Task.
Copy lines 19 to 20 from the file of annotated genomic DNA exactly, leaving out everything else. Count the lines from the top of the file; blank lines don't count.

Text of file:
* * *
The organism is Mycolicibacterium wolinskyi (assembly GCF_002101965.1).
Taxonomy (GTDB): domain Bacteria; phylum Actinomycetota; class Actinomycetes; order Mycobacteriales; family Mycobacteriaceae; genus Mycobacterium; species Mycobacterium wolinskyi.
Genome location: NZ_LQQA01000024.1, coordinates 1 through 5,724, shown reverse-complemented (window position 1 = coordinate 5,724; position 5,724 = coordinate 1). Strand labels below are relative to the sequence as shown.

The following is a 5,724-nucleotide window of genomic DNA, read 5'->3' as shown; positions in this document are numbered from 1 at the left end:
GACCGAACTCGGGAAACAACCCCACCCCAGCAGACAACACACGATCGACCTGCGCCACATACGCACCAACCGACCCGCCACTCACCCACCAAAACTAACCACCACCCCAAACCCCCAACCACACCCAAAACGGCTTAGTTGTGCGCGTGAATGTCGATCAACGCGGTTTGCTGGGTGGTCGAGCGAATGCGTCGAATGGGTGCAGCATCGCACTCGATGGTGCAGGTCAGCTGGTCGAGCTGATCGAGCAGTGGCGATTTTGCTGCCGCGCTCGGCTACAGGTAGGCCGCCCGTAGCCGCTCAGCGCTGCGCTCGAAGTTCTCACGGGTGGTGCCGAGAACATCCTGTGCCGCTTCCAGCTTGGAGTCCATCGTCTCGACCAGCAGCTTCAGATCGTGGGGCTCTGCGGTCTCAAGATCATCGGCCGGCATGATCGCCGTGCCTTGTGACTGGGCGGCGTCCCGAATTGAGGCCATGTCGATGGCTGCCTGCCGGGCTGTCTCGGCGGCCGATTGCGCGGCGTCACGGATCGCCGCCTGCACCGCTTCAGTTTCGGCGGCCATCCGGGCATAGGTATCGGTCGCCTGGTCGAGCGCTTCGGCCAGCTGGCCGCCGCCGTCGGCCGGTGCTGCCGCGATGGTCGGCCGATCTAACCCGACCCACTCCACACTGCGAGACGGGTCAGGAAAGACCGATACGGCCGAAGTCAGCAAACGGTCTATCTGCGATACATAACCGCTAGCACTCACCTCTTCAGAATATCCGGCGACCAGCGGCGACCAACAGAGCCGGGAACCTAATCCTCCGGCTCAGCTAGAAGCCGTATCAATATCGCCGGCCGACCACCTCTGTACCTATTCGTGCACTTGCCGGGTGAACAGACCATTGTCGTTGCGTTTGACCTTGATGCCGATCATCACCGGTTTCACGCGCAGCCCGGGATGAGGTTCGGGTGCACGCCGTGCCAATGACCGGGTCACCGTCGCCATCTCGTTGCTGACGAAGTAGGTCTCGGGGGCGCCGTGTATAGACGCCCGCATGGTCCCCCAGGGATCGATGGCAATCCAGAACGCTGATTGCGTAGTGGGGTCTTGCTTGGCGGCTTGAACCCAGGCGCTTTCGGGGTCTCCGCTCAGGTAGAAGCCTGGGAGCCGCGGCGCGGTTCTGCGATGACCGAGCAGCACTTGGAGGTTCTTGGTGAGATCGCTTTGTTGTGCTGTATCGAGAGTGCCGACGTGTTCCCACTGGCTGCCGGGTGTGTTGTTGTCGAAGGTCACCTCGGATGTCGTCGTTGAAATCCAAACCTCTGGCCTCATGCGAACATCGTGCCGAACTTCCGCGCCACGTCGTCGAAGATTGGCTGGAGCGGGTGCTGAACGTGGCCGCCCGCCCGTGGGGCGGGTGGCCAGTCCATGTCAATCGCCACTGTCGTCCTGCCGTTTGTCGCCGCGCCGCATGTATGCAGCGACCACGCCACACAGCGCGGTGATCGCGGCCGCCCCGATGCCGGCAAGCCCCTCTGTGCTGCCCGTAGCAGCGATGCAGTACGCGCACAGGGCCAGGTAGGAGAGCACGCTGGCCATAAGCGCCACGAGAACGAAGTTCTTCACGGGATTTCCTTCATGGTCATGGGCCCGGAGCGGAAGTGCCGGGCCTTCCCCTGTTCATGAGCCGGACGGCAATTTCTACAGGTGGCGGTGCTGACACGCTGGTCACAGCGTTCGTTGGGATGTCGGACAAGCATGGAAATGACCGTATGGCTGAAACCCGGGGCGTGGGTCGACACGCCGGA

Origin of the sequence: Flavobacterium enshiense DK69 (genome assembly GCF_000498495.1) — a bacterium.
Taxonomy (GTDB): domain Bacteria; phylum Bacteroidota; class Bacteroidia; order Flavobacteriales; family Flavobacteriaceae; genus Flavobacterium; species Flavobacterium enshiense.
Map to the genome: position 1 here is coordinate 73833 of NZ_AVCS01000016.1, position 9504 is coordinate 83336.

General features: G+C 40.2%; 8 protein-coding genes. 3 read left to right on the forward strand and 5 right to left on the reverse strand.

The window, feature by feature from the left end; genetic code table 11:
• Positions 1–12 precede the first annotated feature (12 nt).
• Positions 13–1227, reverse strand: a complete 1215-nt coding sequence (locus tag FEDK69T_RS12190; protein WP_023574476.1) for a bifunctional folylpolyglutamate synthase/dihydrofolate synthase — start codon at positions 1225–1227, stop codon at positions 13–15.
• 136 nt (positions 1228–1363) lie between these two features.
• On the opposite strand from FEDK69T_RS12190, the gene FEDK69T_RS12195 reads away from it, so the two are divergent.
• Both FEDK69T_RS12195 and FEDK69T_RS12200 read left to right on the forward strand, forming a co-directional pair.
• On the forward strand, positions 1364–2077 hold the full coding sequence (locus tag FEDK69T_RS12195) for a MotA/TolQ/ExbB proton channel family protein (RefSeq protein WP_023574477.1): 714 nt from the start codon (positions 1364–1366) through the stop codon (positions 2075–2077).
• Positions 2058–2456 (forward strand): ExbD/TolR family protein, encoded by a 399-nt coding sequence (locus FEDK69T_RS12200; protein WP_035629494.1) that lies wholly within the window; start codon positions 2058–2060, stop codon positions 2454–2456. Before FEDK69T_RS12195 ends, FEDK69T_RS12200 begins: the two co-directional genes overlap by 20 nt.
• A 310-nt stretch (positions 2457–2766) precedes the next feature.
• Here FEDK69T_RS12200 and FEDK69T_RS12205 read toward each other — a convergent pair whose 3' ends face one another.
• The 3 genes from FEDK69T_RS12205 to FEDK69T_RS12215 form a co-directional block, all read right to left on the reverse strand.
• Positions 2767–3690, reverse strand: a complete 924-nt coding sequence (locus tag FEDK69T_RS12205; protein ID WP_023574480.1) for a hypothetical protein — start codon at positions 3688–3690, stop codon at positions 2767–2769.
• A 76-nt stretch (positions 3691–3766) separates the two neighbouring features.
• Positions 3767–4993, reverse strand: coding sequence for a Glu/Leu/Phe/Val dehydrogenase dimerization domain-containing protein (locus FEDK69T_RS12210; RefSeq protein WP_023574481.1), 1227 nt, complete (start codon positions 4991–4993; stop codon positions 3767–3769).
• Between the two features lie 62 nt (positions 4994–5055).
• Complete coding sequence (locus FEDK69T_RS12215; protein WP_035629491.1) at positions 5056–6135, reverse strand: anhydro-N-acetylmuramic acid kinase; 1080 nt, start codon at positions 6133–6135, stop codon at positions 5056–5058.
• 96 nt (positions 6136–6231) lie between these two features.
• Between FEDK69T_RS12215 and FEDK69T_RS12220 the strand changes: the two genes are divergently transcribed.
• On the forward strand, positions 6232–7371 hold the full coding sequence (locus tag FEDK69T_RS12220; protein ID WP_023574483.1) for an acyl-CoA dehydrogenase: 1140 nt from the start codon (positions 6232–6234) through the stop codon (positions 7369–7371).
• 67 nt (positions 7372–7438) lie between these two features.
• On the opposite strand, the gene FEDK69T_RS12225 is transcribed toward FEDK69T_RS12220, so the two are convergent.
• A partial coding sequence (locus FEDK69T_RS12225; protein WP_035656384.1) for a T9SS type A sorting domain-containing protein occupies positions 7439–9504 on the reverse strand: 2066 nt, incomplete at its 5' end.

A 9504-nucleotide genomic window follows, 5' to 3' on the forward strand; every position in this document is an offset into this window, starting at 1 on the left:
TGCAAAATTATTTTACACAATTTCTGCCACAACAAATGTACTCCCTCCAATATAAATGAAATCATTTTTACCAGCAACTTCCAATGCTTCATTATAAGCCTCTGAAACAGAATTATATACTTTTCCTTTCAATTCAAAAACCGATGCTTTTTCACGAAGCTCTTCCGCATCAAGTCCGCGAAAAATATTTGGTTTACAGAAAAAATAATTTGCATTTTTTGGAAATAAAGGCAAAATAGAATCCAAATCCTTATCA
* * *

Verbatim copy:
• Here FEDK69T_RS12200 and FEDK69T_RS12205 read toward each other — a convergent pair whose 3' ends face one another.
• The 3 genes from FEDK69T_RS12205 to FEDK69T_RS12215 form a co-directional block, all read right to left on the reverse strand.